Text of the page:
Opinion A major new study from Pew Research has found US adults who predominantly get their political news from social media are less likely than other consumers to closely follow major news stories. But what is underpinning this?
The study, which analysed surveys conducted between October 2019 and June 2020, argued that US adults who rely most on social media for news tend to be younger, are less likely to be white, and have lower levels of education than those who use several platforms.
As of the end of 2019, 18% of those surveyed said their most common outlet for political and election news was through social media. This compares with 25% who use news websites or apps, 45% for television (16% local TV, 16% cable TV, 13% network TV) and 8% for radio. A study from early June found only 8% of US adults who get most of their political news from social media were following the 2020 election ‘very closely’, significantly fewer than their counterparts who turn most to cable TV (37%) and print (33%).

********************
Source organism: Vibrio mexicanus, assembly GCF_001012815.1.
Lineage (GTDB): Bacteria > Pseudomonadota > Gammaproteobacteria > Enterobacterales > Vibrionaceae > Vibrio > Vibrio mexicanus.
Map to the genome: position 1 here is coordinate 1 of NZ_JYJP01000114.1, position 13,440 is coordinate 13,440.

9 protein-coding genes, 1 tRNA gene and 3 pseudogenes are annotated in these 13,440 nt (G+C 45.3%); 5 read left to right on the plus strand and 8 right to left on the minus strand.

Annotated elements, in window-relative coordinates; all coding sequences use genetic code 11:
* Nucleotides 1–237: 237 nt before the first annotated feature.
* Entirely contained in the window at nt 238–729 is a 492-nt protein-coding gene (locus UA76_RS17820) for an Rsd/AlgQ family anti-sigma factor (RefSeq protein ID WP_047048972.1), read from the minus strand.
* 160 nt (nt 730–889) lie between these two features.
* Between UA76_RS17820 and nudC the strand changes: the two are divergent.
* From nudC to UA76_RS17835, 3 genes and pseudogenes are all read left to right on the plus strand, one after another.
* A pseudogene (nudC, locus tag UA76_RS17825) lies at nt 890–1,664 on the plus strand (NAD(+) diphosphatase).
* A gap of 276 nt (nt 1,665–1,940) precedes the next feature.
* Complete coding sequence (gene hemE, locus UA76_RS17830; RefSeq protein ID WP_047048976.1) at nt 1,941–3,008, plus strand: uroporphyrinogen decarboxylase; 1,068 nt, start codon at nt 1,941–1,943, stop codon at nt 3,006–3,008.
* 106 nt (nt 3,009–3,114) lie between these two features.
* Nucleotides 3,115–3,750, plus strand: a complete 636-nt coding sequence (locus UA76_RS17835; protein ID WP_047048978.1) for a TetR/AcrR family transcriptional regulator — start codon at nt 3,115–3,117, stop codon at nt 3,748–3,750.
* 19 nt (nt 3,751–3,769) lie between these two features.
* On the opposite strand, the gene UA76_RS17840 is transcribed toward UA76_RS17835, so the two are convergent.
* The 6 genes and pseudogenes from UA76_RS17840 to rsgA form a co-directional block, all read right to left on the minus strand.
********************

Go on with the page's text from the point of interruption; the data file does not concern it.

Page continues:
Only those who get the majority of their news from local television have a similar outlook to the social media group. The study found both groups were ‘often comparable in their lower levels of engagement with and knowledge of the news.’
Of those who rely on social media, almost half (48%) were aged between 18 and 29, a significant jump from news websites or apps, the next highest category (21%). Similarly, only a quarter (26%) of social-based respondents had university or college educations, with local television (56% high school education or less, 14% college or more) being the outlier.
Analysing a variety of political storylines, the social media-based group (below) scored consistently low in their awareness of them. Only a third (34%) said they had heard a lot about President Trump’s treatment of those who testified in the impeachment process, compared with 65% for print. Similarly, less than a quarter (23%) were following the coronavirus outbreak closely, compared with 50% for both network and cable TV viewers.